Ellery Frahm, Ph.D.
Dr. Ellery Frahm has more than 20 years of X-ray spectrometry experience, and he started using portable X-ray fluorescence (pXRF) as an analytical tool in archaeology in 2006. His pXRF data are the first to be published in the journal Science.
He studied Physics and Anthropology at Grinnell College, a liberal arts college in central Iowa. He completed his Master’s degree in Interdisciplinary Archaeological Studies and his doctorate in Anthropology at the University of Minnesota.
During graduate school, he also managed full-time the University of Minnesota’s Electron Microprobe Lab, a state-of-the-art facility for X-ray spectrometry and electron microscopy that served not only scholars in the earth, environmental, and materials sciences but also commercial clients in a variety of industries, especially medical devices. Over the years, he analyzed thousands of artificial heart valves as quality control, helping to ensure safe valve replacements for hundreds of thousands of patients.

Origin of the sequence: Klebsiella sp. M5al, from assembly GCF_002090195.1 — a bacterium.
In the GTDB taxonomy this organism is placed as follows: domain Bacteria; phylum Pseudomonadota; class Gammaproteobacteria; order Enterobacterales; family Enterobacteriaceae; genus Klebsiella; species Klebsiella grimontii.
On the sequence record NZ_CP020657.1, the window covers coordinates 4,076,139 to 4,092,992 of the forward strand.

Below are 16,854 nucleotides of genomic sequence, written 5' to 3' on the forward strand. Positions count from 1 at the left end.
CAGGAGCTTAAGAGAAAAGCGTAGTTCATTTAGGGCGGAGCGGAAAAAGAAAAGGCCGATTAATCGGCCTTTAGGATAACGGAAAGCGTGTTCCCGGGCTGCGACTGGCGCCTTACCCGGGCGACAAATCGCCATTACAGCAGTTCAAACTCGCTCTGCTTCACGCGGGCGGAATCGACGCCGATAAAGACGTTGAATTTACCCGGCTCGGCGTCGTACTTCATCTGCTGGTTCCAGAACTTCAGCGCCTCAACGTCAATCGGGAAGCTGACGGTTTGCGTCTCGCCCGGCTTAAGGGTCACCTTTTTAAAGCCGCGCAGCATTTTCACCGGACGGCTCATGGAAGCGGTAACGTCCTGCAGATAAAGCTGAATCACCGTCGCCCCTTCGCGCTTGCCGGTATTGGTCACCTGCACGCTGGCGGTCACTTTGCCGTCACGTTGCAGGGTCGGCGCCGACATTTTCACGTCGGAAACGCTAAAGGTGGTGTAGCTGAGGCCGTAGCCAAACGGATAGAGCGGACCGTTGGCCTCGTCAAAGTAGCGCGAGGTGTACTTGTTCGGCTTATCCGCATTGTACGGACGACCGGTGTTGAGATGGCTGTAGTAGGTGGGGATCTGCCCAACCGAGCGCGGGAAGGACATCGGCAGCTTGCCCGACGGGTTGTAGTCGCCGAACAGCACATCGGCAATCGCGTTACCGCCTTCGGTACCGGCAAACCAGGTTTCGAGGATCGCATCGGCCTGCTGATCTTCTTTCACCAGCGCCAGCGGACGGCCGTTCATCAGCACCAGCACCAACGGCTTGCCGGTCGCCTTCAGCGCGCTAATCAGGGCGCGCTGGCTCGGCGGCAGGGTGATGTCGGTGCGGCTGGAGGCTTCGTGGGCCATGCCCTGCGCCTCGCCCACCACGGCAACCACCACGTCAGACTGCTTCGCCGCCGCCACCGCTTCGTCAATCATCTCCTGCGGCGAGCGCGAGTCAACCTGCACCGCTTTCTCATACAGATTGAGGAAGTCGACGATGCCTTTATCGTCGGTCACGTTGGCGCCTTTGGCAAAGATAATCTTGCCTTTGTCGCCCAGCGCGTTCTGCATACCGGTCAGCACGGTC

As a Marie Curie Experienced Research Fellow at the University of Sheffield in England, his postdoctoral project, titled Portable XRF Applications in Archaeology, played a central role in the €4.6-million NARNIA (New Archaeological Research Network for Integrating Approaches to Ancient Material Studies) Project.
He has taught a range of STEM-based courses, including Electron Microprobe Theory & Practice at the University of Minnesota and Introduction to Archaeological Laboratory Sciences at Yale. He also works with undergraduate and graduate students on their projects, from the initial research design to presenting and publishing their findings.
Council on Archaeological Studies
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Department of Anthropology
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